Town needs to protect the lake, limit development


To the editor:

Skaneateles Lake is a national treasure, the gem of the Finger Lakes. Tourists come in increasing numbers to enjoy our lake, its crystal clear waters and surrounding scenic views. Residents of Skaneateles and Syracuse use Skaneateles Lake as their primary source of drinking water.

The purity of the lake, this place we call home, is in danger of becoming irreversibly damaged by development of its surrounding shores and hillsides. Milfoil has become a major problem in recent years. A multi-million dollar filtration plant hangs over our heads; we hope it will not become necessary, but who is making sure it will not be?

If our existing zoning laws and our comprehensive town plan do not protect us from unwanted development that puts our lake at risk, it is critical that we immediately adopt the necessary measures that will protect our lake.

I am writing to you specifically with regard to Tim Green’s proposal to develop the Loveless Farm acreage with 18 homes and a shared lakefront. While I oppose the entire plan on the grounds that it does not serve any purpose other than to bring profit to Mr. Green and will undoubtedly bring pollution to the lake, I would like to focus on his site no. 1, as well as the shared lakefront access.

Site no. 1 is to be a house built for Mr. Green personally on the north side of the ravine, within what is known as the stream buffer. Building a house, access road, driveway and bridge across the ravine (over the stream) in this location would irreparably damage the stream buffer, thus compromising the water quality of the stream, and thus the water quality of the lake.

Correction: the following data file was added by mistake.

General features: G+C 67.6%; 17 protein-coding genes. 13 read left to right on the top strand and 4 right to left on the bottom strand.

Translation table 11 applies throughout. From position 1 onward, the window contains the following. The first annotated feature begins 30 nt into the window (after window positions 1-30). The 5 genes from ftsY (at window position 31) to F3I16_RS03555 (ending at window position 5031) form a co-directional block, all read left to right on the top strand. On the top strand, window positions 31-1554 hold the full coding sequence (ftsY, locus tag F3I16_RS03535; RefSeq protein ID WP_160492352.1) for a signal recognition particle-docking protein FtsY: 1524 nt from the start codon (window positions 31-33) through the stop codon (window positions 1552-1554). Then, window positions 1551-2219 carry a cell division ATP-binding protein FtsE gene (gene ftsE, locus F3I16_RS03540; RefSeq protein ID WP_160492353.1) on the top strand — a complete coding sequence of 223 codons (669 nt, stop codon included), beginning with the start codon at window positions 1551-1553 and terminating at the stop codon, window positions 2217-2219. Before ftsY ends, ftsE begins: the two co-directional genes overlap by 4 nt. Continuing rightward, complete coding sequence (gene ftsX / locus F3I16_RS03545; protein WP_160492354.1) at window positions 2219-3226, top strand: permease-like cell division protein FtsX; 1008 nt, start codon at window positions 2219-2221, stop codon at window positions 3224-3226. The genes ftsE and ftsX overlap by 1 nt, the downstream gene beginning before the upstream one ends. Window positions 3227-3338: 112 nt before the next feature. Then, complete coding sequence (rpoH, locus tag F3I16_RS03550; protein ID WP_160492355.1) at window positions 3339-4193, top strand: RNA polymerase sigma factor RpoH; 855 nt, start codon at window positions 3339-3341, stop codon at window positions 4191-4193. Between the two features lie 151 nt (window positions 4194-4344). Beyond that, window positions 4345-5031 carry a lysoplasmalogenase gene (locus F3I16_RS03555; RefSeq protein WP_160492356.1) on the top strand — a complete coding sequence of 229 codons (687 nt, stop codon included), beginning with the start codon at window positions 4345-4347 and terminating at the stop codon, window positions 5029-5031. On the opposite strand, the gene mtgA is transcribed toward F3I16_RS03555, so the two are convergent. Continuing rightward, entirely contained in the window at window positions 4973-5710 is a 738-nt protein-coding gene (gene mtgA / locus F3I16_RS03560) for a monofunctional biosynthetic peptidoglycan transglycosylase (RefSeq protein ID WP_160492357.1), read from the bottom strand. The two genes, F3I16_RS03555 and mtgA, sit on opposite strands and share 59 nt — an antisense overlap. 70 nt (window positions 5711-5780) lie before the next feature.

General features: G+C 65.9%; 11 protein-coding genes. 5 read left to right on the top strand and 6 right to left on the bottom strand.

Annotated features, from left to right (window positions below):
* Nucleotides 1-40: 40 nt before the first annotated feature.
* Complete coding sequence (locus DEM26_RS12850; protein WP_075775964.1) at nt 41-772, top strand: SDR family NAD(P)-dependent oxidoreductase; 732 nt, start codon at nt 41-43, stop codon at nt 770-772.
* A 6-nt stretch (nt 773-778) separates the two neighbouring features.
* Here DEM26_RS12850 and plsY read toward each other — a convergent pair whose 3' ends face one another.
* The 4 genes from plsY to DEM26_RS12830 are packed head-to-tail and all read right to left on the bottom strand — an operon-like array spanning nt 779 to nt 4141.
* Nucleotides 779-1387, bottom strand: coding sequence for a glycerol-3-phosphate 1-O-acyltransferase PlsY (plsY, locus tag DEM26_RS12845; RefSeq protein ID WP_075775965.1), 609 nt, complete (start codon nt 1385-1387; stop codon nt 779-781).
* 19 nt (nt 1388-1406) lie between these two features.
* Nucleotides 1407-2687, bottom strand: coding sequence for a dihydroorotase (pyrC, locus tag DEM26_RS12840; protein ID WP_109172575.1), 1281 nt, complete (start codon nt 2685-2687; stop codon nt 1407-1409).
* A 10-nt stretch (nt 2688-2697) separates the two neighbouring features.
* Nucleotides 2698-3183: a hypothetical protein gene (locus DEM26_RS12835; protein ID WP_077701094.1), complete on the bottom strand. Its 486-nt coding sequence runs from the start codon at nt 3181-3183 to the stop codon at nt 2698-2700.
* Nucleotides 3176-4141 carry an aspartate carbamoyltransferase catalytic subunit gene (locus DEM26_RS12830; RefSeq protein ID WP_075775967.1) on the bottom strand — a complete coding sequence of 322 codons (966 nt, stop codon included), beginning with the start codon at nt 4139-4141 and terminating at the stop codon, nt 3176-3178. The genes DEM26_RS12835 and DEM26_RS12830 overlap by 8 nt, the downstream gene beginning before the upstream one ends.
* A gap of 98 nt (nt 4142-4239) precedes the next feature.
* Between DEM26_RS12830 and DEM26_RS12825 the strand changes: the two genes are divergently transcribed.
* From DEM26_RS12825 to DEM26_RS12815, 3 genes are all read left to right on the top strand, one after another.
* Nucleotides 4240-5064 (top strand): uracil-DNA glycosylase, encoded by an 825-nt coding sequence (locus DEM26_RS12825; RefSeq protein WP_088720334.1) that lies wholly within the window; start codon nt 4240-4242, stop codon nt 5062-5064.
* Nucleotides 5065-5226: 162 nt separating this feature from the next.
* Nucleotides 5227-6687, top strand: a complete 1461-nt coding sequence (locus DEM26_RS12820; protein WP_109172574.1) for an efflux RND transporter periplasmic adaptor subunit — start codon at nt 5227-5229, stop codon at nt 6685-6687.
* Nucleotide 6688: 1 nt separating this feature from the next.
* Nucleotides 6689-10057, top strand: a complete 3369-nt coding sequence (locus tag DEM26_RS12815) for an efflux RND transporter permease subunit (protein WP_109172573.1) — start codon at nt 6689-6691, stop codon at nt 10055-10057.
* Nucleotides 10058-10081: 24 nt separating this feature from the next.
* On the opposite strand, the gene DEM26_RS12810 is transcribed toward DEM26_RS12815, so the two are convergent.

“Stream buffers significantly clean and reduce storm-water before it reaches a stream by infiltrating and treating the runoff. The complexity and uneven terrain of a buffer acts as a trap to prevent sediment from entering streams that feed into the lake. Unmanaged sediment also creates deltas, further impairing the water quality of the lake. The stream buffer is important in controlling erosion, as well as affording protection from chemical pollutants and unhealthy levels of nutrients” -- Lake George Waterkeeper.

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